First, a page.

Since your friend seems to accept the authority of the bishops, the successors to the Apostles, they teach that the laity are to evangelize.
They have been evangelizers since the beginning, as the Second Vatican Council noted when re-affirming this mission of the laity:
[quote=Lumen Gentium]Incorporated in the Church through baptism, the faithful are destined by the baptismal character for the worship of the Christian religion; reborn as sons of God they must confess before men the faith which they have received from God through the Church (4*). They are more perfectly bound to the Church by the sacrament of Confirmation, and the Holy Spirit endows them with special strength so that they are more strictly obliged to spread and defend the faith, both by word and by deed, as true witnesses of Christ (5*).
(4) Cfr. S. Thomas, Summa Theol. III, q. 63, a. 2.
(5) Cfr. S. Cyrillus Hieros., Catech. 17, de Spiritu Sancto, II, 35-37: PG 33, 1009-1012. Nic. Cabasilas, De vita in Christo, lib. III, de utilitate chrismatis: PG 150, 569-580. S. Thomas, Summa Theol. III, q. 65, a. 3 et q. 72, a. 1 et 5.
[quote=Apostolicam Actuositatem]The apostolate of the laity derives from their Christian vocation and the Church can never be without it. Sacred Scripture clearly shows how spontaneous and fruitful such activity was at the very beginning of the Church (cf. Acts 11:19-21; 18:26; Rom. 16:1-16; Phil. 4:3).
But the laity likewise share in the priestly, prophetic, and royal office of Christ and therefore have their own share in the mission of the whole people of God in the Church and in the world.(2)
They exercise the apostolate in fact by their activity directed to the evangelization and sanctification of men and to the penetrating and perfecting of the temporal order through the spirit of the Gospel. In this way, their temporal activity openly bears witness to Christ and promotes the salvation of men. Since the laity, in accordance with their state of life, live in the midst of the world and its concerns, they are called by God to exercise their apostolate in the world like leaven, with the ardor of the spirit of Christ.
- The laity derive the right and duty to the apostolate from their union with Christ the head; incorporated into Christ’s Mystical Body through Baptism and strengthened by the power of the Holy Spirit through Confirmation, they are assigned to the apostolate by the Lord Himself. They are consecrated for the royal priesthood and the holy people (cf. 1 Peter 2:4-10) not only that they may offer spiritual sacrifices in everything they do but also that they may witness to Christ throughout the world. The sacraments, however, especially the most holy Eucharist, communicate and nourish that charity which is the soul of the entire apostolate.(3)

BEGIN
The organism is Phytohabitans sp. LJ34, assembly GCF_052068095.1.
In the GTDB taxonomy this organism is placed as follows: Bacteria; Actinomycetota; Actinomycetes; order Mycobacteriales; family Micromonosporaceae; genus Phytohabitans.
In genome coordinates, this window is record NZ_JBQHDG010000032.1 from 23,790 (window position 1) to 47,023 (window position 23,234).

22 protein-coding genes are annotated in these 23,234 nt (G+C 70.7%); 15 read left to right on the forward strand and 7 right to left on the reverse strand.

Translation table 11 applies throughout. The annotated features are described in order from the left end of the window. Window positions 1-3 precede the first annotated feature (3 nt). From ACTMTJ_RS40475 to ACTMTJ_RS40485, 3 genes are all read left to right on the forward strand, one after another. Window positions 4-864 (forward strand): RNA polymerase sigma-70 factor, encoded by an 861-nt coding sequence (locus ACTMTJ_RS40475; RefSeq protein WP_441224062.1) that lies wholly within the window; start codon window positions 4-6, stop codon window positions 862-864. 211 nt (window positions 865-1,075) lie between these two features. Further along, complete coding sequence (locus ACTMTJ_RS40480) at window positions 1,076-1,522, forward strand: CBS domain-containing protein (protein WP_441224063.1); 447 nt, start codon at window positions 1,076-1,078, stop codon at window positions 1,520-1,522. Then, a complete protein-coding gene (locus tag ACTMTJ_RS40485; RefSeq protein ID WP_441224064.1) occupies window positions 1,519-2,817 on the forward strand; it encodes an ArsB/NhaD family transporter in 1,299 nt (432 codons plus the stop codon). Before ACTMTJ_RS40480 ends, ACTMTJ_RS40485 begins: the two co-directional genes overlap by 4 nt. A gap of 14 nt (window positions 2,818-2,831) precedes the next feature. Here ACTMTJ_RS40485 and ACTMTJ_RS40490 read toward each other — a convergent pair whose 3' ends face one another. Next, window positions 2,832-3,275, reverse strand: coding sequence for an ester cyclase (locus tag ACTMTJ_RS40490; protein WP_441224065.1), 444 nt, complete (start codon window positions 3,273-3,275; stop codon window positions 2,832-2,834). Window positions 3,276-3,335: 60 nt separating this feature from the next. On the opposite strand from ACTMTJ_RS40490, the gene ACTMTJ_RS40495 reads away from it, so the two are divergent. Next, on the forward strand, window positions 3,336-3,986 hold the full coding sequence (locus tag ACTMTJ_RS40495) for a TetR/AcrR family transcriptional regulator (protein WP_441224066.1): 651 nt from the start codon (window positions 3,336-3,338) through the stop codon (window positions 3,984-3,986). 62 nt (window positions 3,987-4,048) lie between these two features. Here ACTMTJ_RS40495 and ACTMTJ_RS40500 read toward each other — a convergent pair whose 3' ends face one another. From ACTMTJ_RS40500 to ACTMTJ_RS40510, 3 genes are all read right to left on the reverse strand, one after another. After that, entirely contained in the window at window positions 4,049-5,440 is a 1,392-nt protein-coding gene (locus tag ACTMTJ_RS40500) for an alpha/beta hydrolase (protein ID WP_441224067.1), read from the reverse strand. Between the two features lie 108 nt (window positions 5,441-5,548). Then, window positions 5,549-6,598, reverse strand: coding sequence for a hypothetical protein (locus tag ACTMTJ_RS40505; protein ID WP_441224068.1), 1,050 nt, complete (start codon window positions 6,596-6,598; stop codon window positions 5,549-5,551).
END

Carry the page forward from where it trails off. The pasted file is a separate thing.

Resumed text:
One engages in the apostolate through the faith, hope, and charity which the Holy Spirit diffuses in the hearts of all members of the Church. Indeed, by the precept of charity, which is the Lord’s greatest commandment, all the faithful are impelled to promote the glory of God through the coming of His kingdom and to obtain eternal life for all men-that they may know the only true God and Him whom He sent, Jesus Christ (cf. John 17:3). On all Christians therefore is laid the preeminent responsibility of working to make the divine message of salvation known and accepted by all men throughout the world.
cf. Second Vatican Council, Dogmatic Constitution on the Nature of the Church, nos. 33 ff.: A.A.S. 57 (1965) pp. 39 ff.; cf; also Constitution on the Liturgy, nos. 26-40; A.A.S. 56 (1964) pp. 107- 111; cf. Decree on Instruments of Social Communication: A.A.S. 56 (1964) pp. 145-158; cf. Decree on Ecumenism: A.A.S. 57 (1965) pp. 90-107; cf. Decree on Pastoral Duties of Bishops, nos. 16, 17, 18; cf. Declaration on Christian Education, nos. 3, 5, 7; cf. Decree on Missionary Activity of Church, nos. 15, 21, 41; cf. Decree on Priestly Life and Ministry, no. 9.
cf. Pius XII, allocution to cardinals, Feb. 18, 1946: A.A.S. 38 (1946) pp. 101-102; Idem., sermon to young Catholic workers, Aug. 25, 1957: A.A.S. 49 (1957) p. 843.